Patricia Adusei-Poku, executive director, Data Protection Commission (DPC), says the Commission will scale up its operations to all the 16 regions of the country.
She said this would enable the Commission to bring its services closer to Ghanaians.
“We intend to increase the number of professionally trained private practitioners in our ecosystem,” Adusei-Poku stated at the launch of the annual global data protection week celebration in Accra on the theme: “Transparency, Trust and Transformation in a Digital Ghana”.
She said the DPC intended to accredit additional training institutions to assist with the training of professionals.
“Our accreditation process is to ensure that the quality and standard of training is maintained nationwide,” the executive director said.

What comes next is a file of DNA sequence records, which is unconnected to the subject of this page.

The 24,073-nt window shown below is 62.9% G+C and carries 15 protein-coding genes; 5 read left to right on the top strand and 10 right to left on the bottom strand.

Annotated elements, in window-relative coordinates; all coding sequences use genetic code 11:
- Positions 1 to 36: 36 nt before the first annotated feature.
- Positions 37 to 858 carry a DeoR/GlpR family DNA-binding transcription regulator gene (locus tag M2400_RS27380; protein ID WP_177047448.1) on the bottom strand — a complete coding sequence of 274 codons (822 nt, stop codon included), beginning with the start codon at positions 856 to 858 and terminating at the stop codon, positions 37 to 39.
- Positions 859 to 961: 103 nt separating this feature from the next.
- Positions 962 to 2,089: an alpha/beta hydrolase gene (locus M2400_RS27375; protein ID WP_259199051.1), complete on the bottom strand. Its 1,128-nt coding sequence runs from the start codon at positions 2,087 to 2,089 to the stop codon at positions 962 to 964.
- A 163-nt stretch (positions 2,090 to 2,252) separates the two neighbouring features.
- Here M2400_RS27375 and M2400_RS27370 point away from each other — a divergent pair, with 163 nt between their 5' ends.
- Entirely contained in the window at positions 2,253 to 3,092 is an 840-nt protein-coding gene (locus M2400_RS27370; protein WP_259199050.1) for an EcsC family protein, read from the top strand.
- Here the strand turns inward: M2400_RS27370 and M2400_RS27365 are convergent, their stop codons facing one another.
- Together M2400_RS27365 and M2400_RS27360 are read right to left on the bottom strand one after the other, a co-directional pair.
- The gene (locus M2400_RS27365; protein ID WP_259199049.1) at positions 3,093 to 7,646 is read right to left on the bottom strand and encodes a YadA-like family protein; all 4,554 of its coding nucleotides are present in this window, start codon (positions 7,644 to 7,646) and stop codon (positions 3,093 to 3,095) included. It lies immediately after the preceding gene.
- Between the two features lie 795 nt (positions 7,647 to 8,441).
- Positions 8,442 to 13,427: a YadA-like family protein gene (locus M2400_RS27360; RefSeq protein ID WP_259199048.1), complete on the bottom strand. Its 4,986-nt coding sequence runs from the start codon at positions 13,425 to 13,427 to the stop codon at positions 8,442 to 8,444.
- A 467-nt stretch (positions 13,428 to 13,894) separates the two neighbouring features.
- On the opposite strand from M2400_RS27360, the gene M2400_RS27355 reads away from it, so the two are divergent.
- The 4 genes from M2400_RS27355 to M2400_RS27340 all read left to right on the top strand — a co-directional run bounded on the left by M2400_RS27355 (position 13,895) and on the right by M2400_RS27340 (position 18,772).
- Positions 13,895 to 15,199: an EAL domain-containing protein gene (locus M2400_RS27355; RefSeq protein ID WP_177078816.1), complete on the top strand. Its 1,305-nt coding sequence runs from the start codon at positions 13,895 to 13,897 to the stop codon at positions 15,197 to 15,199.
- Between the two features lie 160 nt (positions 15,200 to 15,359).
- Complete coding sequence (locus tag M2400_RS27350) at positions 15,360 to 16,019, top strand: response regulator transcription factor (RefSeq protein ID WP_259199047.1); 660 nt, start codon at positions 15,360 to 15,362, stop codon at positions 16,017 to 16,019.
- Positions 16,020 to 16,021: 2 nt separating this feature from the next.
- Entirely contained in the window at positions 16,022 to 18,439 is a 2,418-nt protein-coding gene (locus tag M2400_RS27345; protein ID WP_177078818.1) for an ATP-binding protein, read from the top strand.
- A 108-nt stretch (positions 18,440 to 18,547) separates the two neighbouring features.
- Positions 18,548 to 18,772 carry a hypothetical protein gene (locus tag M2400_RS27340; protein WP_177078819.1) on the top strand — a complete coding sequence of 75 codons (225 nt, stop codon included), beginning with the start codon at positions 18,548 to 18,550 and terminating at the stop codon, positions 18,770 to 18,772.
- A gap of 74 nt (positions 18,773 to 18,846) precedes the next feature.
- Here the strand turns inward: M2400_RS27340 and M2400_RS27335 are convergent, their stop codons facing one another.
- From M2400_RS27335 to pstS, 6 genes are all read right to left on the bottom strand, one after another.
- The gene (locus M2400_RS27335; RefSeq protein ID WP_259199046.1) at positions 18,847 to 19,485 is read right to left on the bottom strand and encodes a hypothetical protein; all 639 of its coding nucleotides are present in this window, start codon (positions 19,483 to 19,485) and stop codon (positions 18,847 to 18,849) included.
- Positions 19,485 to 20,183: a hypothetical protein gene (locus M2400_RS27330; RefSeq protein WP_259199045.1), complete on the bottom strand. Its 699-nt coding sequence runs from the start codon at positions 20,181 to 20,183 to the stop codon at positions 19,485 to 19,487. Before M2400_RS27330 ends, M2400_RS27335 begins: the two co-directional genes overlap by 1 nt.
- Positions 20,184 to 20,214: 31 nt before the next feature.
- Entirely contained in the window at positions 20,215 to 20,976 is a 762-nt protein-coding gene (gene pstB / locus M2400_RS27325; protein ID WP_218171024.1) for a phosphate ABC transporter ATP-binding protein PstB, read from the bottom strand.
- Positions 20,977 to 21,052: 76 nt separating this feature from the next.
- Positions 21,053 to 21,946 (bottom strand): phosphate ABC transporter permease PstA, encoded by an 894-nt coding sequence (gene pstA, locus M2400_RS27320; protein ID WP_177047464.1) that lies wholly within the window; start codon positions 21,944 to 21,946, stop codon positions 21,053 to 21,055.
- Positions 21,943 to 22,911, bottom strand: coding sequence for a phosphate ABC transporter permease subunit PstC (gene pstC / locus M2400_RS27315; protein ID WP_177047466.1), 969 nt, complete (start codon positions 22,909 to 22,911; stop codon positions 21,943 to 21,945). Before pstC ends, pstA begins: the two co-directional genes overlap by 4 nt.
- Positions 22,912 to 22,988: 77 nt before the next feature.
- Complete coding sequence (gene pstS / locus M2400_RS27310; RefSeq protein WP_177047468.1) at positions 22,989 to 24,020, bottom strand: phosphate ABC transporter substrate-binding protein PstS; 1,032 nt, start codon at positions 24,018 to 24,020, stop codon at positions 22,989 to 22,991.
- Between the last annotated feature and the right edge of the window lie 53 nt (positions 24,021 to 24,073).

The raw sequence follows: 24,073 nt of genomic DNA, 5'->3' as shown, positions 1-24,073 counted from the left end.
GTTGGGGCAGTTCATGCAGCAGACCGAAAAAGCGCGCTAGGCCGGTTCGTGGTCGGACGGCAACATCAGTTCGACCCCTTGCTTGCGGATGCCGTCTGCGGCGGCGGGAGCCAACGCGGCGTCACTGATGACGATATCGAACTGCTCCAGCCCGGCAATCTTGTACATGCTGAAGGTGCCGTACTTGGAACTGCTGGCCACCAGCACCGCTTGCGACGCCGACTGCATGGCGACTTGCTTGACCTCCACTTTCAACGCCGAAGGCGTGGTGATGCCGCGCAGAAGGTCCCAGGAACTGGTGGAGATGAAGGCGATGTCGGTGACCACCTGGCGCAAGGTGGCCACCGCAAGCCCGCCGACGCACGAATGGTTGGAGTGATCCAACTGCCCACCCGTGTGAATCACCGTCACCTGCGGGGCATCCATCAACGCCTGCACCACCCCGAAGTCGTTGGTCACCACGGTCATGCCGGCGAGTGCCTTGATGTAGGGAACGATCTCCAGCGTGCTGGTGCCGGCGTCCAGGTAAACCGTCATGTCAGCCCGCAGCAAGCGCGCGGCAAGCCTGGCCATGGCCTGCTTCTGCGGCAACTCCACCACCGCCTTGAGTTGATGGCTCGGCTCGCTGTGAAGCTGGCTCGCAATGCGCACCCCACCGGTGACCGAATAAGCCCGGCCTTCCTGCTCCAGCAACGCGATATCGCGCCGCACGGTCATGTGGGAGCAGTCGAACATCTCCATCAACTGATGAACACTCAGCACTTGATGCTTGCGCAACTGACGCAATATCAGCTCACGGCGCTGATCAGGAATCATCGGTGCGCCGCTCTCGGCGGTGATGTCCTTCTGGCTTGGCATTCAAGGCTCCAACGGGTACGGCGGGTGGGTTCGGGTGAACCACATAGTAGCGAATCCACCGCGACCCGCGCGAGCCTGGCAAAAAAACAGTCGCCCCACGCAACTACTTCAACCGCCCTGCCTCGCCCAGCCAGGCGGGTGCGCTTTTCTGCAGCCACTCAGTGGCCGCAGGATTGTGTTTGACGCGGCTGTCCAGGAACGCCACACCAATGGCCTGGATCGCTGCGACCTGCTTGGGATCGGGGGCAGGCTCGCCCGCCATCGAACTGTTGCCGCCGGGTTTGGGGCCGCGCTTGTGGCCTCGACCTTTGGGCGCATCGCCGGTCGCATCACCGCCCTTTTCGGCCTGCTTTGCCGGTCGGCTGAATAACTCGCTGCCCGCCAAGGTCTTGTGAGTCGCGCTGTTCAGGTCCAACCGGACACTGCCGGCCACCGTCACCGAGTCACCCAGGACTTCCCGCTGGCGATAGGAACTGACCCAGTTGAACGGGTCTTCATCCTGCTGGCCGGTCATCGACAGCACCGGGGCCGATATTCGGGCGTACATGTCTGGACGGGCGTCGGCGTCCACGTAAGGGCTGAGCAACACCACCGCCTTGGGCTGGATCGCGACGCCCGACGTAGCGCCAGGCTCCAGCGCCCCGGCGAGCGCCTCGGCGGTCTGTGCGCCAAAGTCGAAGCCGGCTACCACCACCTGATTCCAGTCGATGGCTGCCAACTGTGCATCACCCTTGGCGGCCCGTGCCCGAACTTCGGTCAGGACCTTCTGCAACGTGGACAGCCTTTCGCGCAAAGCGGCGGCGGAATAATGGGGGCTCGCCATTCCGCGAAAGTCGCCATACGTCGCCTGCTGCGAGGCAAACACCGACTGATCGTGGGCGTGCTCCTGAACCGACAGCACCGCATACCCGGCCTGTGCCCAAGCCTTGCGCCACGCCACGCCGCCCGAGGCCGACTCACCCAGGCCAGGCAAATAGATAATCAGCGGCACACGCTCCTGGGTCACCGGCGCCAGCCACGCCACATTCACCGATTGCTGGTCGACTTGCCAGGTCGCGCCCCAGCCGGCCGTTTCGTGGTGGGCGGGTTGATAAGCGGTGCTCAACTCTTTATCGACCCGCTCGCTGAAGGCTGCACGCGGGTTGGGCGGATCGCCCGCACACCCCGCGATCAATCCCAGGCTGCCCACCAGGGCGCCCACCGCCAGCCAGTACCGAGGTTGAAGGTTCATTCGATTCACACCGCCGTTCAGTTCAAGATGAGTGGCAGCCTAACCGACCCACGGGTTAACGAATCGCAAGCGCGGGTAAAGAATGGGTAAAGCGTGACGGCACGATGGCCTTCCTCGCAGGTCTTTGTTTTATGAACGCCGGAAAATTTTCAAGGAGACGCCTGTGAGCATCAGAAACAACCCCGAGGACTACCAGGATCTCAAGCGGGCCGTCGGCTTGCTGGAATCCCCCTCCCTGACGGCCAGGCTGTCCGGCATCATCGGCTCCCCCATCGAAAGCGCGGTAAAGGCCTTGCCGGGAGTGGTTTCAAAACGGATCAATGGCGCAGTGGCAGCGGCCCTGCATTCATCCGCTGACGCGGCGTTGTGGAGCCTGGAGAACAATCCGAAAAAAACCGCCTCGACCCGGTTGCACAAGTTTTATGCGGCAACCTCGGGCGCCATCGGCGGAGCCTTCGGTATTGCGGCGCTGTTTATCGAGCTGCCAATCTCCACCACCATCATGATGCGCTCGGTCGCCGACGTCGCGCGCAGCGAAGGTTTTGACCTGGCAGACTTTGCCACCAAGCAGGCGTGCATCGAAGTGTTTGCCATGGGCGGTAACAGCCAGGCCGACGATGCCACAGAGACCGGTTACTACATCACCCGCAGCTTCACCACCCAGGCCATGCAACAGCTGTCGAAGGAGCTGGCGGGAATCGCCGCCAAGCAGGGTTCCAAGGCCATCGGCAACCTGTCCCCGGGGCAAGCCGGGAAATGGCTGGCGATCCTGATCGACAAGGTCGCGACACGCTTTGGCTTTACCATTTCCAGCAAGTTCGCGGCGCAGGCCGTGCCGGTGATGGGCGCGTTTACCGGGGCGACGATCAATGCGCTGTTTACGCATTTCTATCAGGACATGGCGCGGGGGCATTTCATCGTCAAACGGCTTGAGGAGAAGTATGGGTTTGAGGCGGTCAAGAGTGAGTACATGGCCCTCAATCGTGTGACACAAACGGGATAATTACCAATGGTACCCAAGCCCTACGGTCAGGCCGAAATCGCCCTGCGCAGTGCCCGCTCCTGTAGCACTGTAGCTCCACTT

Adusei-Poku said considering the impact of COVID-19, the government had granted an amnesty for six months from 1 October 2020 to 31 March 2021 to allow defaulting data controllers to register with the Commission and pay just the current year’s amount; waving any applicable arrears.
“We entreat all defaulting institutions to take advantage of the amnesty period to be in good standing with the Commission. All entities which fail to regularise their operations with the Commission during this amnesty period will face full brunt of the law after 31 March, 2021,” she said.
Adusei-Poku said the DPC was engaging some critical stakeholders in a collaborative effort to step up public education on the need to protect personal data and monitor the compliance status of data controllers.
The institutions include; the Ministry of Health, the Ministry of Education, the Controller and Accountant General’s Department, the Ministry of Justice and Attorney General’s Department, and the Electoral Commission (EC).